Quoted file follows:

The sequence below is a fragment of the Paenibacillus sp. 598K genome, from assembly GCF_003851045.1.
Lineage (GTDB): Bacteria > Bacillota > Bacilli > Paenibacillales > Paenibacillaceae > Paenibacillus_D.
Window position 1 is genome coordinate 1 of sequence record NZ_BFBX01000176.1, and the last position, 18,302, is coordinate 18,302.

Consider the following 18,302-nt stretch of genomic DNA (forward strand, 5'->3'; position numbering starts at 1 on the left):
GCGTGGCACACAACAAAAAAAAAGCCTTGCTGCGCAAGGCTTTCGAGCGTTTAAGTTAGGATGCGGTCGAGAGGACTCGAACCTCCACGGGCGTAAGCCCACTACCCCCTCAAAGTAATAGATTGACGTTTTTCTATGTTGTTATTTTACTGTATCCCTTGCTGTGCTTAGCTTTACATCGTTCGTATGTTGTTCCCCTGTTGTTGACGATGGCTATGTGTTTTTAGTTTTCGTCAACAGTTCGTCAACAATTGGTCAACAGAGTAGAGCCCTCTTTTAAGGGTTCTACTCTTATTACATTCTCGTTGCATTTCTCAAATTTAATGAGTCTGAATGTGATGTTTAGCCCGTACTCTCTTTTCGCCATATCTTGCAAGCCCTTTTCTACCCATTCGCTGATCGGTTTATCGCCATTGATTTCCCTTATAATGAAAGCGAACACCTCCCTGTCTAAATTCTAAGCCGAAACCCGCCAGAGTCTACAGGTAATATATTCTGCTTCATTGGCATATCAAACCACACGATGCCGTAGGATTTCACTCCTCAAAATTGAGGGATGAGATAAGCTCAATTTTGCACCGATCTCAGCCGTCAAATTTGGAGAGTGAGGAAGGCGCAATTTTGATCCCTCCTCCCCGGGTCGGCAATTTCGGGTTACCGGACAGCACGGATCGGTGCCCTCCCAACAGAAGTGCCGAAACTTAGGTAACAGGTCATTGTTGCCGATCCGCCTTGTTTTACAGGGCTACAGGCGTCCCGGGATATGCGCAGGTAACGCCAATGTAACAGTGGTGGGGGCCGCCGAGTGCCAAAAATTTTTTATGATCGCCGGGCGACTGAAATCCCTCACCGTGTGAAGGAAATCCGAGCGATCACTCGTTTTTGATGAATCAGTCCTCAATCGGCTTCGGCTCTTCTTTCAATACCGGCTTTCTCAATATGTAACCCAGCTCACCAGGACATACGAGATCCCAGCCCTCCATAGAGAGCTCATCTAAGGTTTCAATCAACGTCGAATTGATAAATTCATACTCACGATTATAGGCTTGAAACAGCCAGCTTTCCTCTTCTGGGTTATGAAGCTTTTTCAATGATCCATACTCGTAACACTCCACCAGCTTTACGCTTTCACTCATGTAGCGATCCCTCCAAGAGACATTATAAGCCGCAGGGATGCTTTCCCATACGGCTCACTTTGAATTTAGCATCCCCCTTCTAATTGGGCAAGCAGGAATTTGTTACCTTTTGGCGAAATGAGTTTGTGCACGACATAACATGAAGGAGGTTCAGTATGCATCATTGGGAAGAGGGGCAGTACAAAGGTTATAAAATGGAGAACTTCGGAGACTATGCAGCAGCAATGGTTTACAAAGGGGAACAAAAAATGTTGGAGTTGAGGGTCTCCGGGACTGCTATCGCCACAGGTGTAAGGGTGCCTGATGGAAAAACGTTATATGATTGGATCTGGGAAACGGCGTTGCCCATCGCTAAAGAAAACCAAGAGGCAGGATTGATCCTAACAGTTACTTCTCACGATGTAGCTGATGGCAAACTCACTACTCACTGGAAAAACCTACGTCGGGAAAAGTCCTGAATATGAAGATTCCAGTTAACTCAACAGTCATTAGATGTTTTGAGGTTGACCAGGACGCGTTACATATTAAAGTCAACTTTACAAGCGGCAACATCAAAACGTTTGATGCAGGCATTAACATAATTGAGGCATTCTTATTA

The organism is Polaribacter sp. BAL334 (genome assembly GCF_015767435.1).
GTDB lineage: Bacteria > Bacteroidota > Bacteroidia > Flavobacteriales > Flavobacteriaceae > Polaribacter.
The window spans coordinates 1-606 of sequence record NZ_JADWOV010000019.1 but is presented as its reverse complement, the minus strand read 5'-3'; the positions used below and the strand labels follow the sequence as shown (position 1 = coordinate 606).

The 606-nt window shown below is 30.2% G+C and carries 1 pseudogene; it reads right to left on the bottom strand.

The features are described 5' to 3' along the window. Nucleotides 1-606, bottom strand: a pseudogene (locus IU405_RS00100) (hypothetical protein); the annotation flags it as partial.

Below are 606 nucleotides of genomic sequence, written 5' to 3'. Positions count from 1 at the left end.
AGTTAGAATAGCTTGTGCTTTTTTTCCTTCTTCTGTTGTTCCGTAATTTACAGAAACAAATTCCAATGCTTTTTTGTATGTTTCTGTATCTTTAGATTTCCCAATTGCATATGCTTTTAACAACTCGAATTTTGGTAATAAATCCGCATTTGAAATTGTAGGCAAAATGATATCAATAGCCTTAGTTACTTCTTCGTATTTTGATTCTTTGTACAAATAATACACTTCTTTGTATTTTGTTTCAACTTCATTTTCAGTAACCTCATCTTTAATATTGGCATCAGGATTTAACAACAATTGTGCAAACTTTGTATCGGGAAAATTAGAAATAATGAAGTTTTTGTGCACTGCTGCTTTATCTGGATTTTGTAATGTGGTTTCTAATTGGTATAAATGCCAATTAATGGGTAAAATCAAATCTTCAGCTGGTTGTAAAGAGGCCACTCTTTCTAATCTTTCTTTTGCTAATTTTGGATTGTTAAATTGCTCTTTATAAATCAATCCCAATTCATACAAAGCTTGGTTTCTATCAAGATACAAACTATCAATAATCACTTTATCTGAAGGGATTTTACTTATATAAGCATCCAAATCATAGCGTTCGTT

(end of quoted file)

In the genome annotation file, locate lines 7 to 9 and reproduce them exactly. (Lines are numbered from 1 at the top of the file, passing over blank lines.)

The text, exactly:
GTDB lineage: Bacteria > Bacteroidota > Bacteroidia > Flavobacteriales > Flavobacteriaceae > Polaribacter.
The window spans coordinates 1-606 of sequence record NZ_JADWOV010000019.1 but is presented as its reverse complement, the minus strand read 5'-3'; the positions used below and the strand labels follow the sequence as shown (position 1 = coordinate 606).

The 606-nt window shown below is 30.2% G+C and carries 1 pseudogene; it reads right to left on the bottom strand.